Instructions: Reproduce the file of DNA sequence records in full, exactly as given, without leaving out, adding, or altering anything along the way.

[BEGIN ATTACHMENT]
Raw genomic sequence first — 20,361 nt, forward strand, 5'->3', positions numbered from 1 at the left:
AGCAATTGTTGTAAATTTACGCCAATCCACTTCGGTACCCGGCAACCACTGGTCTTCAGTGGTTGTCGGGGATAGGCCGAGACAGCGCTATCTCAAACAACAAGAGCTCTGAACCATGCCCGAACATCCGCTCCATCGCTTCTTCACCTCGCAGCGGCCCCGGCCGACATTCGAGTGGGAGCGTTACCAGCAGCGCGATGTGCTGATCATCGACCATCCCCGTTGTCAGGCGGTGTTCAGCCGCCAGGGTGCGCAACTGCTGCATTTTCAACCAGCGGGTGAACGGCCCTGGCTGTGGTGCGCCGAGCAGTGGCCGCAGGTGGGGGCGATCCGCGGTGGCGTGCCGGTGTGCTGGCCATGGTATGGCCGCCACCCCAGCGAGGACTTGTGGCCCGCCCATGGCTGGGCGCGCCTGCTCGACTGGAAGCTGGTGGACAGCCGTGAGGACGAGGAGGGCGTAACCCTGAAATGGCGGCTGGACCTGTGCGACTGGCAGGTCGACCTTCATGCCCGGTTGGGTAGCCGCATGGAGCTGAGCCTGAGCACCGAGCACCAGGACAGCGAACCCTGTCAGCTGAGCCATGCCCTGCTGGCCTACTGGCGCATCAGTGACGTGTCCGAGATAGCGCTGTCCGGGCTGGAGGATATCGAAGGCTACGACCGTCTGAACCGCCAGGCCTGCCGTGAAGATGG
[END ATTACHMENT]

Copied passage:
Raw genomic sequence first — 20,361 nt, forward strand, 5'->3', positions numbered from 1 at the left:
AGCAATTGTTGTAAATTTACGCCAATCCACTTCGGTACCCGGCAACCACTGGTCTTCAGTGGTTGTCGGGGATAGGCCGAGACAGCGCTATCTCAAACAACAAGAGCTCTGAACCATGCCCGAACATCCGCTCCATCGCTTCTTCACCTCGCAGCGGCCCCGGCCGACATTCGAGTGGGAGCGTTACCAGCAGCGCGATGTGCTGATCATCGACCATCCCCGTTGTCAGGCGGTGTTCAGCCGCCAGGGTGCGCAACTGCTGCATTTTCAACCAGCGGGTGAACGGCCCTGGCTGTGGTGCGCCGAGCAGTGGCCGCAGGTGGGGGCGATCCGCGGTGGCGTGCCGGTGTGCTGGCCATGGTATGGCCGCCACCCCAGCGAGGACTTGTGGCCCGCCCATGGCTGGGCGCGCCTGCTCGACTGGAAGCTGGTGGACAGCCGTGAGGACGAGGAGGGCGTAACCCTGAAATGGCGGCTGGACCTGTGCGACTGGCAGGTCGACCTTCATGCCCGGTTGGGTAGCCGCATGGAGCTGAGCCTGAGCACCGAGCACCAGGACAGCGAACCCTGTCAGCTGAGCCATGCCCTGCTGGCCTACTGGCGCATCAGTGACGTGTCCGAGATAGCGCTGTCCGGGCTGGAGGATATCGAAGGCTACGACCGTCTGAACCGCCAGGCCTGCCGTGAAGATGG